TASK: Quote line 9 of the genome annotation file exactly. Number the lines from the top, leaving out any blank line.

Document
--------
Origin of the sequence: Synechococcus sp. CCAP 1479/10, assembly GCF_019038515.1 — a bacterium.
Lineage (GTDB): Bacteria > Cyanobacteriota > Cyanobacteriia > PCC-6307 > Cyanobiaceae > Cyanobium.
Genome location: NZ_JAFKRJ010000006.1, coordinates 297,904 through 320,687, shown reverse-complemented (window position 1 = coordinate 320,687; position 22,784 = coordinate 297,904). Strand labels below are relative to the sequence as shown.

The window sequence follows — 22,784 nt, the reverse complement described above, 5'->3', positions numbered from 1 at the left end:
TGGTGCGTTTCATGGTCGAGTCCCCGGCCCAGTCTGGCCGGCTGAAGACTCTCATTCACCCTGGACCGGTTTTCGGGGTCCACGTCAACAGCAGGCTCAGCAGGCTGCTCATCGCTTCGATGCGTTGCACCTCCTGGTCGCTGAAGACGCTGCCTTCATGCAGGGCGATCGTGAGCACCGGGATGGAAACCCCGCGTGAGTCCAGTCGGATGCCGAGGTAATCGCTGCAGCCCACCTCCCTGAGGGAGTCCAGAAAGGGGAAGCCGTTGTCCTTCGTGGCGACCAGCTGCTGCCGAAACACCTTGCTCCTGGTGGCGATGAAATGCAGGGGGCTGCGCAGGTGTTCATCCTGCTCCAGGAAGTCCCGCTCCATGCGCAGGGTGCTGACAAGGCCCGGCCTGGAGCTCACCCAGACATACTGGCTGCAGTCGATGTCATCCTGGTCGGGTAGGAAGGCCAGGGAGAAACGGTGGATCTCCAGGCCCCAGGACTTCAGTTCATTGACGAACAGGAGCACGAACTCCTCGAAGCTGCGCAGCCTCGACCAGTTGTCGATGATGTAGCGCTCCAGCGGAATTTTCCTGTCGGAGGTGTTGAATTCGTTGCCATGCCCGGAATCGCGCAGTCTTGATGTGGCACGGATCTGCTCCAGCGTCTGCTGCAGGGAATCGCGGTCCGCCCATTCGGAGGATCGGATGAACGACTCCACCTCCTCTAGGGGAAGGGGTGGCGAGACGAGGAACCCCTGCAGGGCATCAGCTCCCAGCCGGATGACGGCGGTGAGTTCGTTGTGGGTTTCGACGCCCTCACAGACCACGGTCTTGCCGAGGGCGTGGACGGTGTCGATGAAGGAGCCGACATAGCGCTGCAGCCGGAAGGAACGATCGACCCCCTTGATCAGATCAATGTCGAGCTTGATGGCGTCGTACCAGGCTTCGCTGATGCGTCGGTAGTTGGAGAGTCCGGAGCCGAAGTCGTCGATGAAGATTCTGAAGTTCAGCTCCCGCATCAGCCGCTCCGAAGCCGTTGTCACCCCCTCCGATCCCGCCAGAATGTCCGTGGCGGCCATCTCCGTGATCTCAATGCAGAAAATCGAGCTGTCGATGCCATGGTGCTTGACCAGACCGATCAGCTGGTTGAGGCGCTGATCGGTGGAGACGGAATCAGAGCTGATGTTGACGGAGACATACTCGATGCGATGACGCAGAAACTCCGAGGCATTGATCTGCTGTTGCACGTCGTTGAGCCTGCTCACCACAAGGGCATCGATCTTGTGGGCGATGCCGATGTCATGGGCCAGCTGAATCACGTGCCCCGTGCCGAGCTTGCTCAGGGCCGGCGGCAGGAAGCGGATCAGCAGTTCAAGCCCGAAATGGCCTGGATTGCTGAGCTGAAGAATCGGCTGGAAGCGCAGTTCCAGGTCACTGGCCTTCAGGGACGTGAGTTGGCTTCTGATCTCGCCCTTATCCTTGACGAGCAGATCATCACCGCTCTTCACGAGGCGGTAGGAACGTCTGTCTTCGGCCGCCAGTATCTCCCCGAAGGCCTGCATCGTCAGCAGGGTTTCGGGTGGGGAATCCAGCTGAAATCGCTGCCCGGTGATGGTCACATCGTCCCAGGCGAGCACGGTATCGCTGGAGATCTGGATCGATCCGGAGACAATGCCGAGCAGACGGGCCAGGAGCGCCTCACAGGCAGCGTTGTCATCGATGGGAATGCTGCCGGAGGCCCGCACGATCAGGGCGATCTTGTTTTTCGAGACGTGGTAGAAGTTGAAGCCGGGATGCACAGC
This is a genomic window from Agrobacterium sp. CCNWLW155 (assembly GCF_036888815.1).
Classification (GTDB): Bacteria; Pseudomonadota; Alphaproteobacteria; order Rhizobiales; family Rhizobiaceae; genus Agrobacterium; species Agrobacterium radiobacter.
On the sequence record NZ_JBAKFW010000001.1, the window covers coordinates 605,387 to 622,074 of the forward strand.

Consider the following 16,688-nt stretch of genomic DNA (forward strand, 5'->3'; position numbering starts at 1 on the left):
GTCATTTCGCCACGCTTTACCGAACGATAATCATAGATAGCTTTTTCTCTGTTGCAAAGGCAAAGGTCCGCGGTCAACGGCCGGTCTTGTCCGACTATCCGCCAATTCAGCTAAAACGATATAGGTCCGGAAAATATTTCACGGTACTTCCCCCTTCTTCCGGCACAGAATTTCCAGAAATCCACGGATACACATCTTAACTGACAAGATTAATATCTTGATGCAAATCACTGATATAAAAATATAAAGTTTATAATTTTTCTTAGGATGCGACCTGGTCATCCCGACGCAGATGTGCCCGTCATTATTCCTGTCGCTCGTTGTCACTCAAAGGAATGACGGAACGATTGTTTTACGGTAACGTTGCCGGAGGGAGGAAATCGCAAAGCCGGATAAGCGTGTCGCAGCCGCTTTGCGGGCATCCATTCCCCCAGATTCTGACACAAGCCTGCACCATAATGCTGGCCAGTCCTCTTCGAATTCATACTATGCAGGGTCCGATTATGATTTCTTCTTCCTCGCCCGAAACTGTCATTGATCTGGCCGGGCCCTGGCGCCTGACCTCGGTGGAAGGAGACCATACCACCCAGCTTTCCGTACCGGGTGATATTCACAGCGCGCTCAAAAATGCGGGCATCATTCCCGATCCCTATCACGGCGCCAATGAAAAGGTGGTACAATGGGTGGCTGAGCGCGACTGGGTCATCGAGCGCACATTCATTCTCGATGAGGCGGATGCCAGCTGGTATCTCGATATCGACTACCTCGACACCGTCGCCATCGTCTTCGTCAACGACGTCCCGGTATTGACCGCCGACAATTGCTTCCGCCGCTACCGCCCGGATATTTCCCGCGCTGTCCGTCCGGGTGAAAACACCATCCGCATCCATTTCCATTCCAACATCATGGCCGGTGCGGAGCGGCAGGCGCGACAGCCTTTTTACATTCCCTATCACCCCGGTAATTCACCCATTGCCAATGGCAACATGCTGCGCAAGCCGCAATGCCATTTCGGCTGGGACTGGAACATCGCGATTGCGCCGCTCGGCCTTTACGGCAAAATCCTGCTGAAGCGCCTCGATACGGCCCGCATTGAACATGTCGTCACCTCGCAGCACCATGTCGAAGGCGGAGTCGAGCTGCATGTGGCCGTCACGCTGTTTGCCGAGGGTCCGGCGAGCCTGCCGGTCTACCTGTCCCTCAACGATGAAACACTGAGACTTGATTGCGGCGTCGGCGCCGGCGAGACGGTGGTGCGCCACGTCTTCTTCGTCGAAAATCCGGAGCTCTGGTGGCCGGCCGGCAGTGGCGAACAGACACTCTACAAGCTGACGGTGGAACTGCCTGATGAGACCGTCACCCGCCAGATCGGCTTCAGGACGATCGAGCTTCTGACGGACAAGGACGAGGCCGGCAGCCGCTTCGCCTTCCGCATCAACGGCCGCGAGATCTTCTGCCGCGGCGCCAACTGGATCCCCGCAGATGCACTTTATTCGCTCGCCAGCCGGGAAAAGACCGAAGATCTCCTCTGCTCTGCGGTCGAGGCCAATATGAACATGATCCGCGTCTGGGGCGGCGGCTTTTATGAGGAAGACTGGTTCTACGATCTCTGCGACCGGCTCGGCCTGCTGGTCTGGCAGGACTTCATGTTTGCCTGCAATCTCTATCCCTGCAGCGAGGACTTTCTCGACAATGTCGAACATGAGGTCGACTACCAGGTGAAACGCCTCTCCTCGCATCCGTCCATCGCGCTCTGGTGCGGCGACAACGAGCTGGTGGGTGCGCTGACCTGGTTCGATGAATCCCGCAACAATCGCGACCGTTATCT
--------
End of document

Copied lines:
Consider the following 16,688-nt stretch of genomic DNA (forward strand, 5'->3'; position numbering starts at 1 on the left):